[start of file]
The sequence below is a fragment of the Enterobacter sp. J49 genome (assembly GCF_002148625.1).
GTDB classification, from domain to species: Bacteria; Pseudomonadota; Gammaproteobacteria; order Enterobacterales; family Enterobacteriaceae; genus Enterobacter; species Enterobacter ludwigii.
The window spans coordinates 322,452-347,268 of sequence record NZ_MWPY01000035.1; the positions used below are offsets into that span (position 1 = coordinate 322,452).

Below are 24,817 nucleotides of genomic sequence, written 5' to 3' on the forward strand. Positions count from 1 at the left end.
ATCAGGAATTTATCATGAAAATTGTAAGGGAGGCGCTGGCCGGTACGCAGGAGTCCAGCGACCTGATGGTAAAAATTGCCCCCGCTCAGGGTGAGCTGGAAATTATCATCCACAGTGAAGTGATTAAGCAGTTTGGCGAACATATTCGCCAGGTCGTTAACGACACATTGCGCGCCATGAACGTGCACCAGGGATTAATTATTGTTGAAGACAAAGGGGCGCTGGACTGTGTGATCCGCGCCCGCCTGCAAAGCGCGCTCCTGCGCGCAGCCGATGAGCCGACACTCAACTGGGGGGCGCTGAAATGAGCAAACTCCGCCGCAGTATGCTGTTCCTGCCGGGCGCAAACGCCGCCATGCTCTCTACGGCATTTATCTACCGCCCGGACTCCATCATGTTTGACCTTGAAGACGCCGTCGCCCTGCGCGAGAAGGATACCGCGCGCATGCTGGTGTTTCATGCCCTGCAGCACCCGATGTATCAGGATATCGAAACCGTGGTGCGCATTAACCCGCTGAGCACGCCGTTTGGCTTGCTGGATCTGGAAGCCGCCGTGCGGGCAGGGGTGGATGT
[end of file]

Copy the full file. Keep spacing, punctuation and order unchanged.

The sequence below is a fragment of the Enterobacter sp. J49 genome (assembly GCF_002148625.1).
GTDB classification, from domain to species: Bacteria; Pseudomonadota; Gammaproteobacteria; order Enterobacterales; family Enterobacteriaceae; genus Enterobacter; species Enterobacter ludwigii.
The window spans coordinates 322,452-347,268 of sequence record NZ_MWPY01000035.1; the positions used below are offsets into that span (position 1 = coordinate 322,452).

Below are 24,817 nucleotides of genomic sequence, written 5' to 3' on the forward strand. Positions count from 1 at the left end.
ATCAGGAATTTATCATGAAAATTGTAAGGGAGGCGCTGGCCGGTACGCAGGAGTCCAGCGACCTGATGGTAAAAATTGCCCCCGCTCAGGGTGAGCTGGAAATTATCATCCACAGTGAAGTGATTAAGCAGTTTGGCGAACATATTCGCCAGGTCGTTAACGACACATTGCGCGCCATGAACGTGCACCAGGGATTAATTATTGTTGAAGACAAAGGGGCGCTGGACTGTGTGATCCGCGCCCGCCTGCAAAGCGCGCTCCTGCGCGCAGCCGATGAGCCGACACTCAACTGGGGGGCGCTGAAATGAGCAAACTCCGCCGCAGTATGCTGTTCCTGCCGGGCGCAAACGCCGCCATGCTCTCTACGGCATTTATCTACCGCCCGGACTCCATCATGTTTGACCTTGAAGACGCCGTCGCCCTGCGCGAGAAGGATACCGCGCGCATGCTGGTGTTTCATGCCCTGCAGCACCCGATGTATCAGGATATCGAAACCGTGGTGCGCATTAACCCGCTGAGCACGCCGTTTGGCTTGCTGGATCTGGAAGCCGCCGTGCGGGCAGGGGTGGATGT